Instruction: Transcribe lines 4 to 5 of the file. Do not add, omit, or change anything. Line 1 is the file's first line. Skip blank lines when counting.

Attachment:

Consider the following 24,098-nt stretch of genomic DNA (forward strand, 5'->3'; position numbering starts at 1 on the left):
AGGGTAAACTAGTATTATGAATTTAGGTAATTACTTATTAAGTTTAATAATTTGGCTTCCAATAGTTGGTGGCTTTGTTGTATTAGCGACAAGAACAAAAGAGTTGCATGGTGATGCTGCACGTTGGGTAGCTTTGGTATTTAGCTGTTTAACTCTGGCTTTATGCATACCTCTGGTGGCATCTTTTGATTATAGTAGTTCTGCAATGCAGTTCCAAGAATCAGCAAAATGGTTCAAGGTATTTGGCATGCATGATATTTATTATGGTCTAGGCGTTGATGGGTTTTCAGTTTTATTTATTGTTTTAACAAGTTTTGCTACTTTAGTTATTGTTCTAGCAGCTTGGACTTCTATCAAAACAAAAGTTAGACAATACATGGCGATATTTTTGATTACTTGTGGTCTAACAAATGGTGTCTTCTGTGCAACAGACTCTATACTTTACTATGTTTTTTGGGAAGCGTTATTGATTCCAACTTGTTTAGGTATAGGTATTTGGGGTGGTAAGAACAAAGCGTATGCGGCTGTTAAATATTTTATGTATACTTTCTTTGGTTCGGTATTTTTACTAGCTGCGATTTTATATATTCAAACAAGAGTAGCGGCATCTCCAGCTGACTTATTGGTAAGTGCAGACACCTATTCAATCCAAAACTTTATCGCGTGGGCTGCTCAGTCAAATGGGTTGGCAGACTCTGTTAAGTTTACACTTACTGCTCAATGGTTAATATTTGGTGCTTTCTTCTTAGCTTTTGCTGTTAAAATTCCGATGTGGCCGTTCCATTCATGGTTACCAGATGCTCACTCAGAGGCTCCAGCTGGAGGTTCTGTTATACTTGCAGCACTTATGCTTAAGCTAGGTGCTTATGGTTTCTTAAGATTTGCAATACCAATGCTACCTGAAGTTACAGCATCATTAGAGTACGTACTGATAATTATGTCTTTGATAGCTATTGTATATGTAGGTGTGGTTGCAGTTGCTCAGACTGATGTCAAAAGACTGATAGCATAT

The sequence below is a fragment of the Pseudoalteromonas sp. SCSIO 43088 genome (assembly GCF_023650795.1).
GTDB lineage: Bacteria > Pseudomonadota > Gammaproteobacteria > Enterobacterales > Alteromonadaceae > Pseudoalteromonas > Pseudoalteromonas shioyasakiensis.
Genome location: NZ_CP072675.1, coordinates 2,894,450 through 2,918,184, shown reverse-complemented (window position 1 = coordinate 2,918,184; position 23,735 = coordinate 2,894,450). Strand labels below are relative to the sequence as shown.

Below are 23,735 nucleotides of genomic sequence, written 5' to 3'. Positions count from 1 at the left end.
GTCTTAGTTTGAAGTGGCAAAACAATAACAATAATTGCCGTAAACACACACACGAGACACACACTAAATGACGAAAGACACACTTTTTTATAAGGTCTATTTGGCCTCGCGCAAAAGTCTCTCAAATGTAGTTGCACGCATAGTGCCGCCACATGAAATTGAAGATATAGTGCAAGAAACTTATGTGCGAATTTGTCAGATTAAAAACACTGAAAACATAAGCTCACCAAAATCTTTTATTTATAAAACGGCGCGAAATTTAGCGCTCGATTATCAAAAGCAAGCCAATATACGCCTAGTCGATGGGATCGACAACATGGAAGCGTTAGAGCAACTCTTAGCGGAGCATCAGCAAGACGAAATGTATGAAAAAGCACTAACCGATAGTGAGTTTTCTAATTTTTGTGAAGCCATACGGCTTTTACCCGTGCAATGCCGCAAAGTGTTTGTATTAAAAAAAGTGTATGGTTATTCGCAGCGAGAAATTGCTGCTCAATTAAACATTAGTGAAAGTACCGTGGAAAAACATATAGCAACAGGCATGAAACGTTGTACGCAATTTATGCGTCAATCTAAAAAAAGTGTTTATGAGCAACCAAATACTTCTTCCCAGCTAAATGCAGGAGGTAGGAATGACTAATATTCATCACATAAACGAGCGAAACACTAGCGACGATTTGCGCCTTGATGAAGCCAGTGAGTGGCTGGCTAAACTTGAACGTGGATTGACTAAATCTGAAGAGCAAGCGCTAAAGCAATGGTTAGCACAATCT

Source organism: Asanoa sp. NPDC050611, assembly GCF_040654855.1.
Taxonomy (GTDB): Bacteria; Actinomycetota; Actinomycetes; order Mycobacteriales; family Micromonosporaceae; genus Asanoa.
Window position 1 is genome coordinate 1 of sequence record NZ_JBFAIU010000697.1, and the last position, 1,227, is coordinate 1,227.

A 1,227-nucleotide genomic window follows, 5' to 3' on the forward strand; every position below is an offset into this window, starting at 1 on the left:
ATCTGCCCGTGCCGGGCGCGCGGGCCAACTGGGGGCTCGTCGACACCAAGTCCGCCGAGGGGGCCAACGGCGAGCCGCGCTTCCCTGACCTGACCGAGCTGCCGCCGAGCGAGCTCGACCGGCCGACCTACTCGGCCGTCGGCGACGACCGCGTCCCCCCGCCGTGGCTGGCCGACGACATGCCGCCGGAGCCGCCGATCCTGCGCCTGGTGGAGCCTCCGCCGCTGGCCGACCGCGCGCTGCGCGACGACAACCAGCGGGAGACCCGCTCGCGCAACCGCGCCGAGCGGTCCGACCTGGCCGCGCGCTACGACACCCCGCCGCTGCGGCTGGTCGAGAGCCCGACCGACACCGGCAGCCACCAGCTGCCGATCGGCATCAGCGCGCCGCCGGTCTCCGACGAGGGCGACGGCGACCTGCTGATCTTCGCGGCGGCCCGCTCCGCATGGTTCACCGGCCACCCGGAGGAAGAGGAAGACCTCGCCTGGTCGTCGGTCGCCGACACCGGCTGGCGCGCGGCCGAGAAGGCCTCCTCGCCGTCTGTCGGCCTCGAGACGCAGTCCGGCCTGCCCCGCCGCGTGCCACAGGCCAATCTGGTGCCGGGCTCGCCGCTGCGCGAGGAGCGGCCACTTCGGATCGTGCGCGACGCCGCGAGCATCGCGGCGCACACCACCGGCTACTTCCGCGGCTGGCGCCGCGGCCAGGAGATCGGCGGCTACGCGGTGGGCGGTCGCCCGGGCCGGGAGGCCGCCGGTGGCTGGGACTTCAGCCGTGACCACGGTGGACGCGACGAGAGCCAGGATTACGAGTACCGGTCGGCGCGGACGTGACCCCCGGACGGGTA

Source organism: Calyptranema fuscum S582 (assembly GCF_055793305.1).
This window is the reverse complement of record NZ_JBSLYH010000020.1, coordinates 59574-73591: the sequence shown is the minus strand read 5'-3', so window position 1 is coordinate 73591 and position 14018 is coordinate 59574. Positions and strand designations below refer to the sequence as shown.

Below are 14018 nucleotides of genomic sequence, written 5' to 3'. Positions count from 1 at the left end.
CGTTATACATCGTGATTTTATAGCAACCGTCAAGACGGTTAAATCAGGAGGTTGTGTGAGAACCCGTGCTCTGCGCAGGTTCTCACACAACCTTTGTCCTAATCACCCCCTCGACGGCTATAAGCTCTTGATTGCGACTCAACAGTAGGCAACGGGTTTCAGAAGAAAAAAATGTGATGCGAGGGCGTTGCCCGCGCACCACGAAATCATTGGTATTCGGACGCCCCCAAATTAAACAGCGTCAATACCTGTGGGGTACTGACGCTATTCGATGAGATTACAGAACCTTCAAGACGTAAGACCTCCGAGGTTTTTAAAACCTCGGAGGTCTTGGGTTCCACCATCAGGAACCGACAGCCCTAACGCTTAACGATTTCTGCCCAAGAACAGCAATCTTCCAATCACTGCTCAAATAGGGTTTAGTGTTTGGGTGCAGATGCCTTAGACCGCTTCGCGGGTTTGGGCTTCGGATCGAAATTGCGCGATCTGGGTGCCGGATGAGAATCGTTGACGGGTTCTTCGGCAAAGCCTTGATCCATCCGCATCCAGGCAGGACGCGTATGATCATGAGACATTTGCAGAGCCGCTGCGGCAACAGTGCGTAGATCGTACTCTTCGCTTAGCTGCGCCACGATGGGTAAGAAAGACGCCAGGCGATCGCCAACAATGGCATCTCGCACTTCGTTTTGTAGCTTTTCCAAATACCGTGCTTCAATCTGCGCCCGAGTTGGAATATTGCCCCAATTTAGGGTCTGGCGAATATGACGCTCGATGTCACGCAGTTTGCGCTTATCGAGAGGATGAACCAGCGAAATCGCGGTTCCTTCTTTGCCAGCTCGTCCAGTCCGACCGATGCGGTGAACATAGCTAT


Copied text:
GTDB lineage: Bacteria > Pseudomonadota > Gammaproteobacteria > Enterobacterales > Alteromonadaceae > Pseudoalteromonas > Pseudoalteromonas shioyasakiensis.
Genome location: NZ_CP072675.1, coordinates 2,894,450 through 2,918,184, shown reverse-complemented (window position 1 = coordinate 2,918,184; position 23,735 = coordinate 2,894,450). Strand labels below are relative to the sequence as shown.